Encumbrance assets are for documenting the details of additional encumbrances held over your existing interest / property record, usually held by a third party. For example, if a property you own in fee has an existing easement on it when you acquire it, you could enter this interest as an encumbrance. Power line easements, rights of way, and third party conservation easements are all examples of common encumbrances.
Like other assets, encumbrance assets have a 'Name', additional 'Type', 'Status', 'Date', and 'Summary' field. You can add additional types of encumbrances through Settings > List Items > Properties > Encumbrances (must be an administrator to access settings).
Consideration Amount is a quick way of noting the amount exchanged for the encumbrance. If you want to track that amount in your overall funding scheme, though, you'll need to use funding.
Interested Parties is for adding people or organizations involved in the encumbrance. This could be the Grantor and Grantee, or simply 'Interested Party'. To change the default 'Interested Party' tag after you add the contact, click on the 'edit' button next to the contact and type in the additional tag in the 'Tags' field at the top.
Mapping the encumbrance
Since encumbrance assets have their own map layer, you can map each one individually. This layer will then be available whenever you're viewing the property or stewardship site maps as the 'encumbrances' layer. Mapping encumbrances is the same as mapping any other layer in Landscape, in that you need to be inside of the record that the map layer is referring to in order to edit it.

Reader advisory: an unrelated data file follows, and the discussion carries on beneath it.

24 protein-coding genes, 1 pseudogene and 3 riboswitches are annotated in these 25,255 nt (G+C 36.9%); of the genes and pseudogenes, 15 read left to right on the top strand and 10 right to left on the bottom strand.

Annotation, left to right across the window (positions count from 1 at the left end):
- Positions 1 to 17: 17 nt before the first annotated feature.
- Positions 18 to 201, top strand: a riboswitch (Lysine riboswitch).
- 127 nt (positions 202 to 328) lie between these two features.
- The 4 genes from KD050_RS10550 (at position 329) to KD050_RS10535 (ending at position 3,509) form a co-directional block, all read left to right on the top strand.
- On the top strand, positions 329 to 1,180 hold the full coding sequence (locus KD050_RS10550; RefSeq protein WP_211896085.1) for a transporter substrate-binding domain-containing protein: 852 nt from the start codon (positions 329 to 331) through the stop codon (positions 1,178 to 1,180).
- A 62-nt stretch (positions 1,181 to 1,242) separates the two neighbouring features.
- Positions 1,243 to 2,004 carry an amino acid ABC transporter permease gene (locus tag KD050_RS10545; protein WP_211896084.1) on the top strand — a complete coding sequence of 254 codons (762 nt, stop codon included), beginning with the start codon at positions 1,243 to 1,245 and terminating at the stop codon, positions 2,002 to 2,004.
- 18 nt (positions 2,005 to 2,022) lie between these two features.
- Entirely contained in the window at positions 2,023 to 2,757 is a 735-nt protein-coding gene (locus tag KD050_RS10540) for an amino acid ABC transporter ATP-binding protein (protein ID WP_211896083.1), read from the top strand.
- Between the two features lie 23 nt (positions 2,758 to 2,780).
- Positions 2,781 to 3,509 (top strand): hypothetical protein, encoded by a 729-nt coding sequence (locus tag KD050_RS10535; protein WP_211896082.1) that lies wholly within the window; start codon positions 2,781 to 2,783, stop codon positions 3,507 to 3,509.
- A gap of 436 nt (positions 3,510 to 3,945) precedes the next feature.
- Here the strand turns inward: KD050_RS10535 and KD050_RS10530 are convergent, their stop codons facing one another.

The GIF below shows how to edit the encumbrance layer. Note that you can also import the layer from an existing shapefile instead of drawing it, or even copy it from another layer in Landscape.
'What if we hold the encumbrance on ourselves?'
For example, what if you acquired a conservation easement first, but then later acquired the property in fee?
First and foremost, this should be represented by two different property records, since a property record is intended to represent your unique interest in a piece of land. You could then place both property records in the same group to link them together. Finally, from the fee property record you could enter an encumbrance asset to represent the easement you also hold on the land.
'How do we manage this encumbrance?'
For example, how could you enter communication records between you and the encumbrance holder?
If you need to capture details about the ongoing management of this interest beyond what the asset can capture, you may want to also enter it as its own record in the relevant stewardship site's 'Leases & Contracts' section. Leases & Contracts have the ability to track communications, and can be more easily accessed by stewardship staff.
If an even greater level of detail is necessary, then you may want to create a separate property record with an interest of 'Partner Holding' and track all activity there and in the attached stewardship site.
If you were using stewardship site 'Leases & Contracts' to track these encumbrances but would like to copy these to the property record as well, you can easily create a new encumbrance asset from an existing Lease record:
Just navigate to the 'Use' tab of the relevant stewardship site, select the records you'd like to copy, and click on the lightning bolt icon.
A message will appear informing you that only certain details will be copied over. This process copies the Name, Type, Start & End Date, Contacts (along with contact tags), Documents, Notes, and map data into the property record(s) that are attached to the stewardship site. This process only copies the data - it does not remove it from the stewardship site.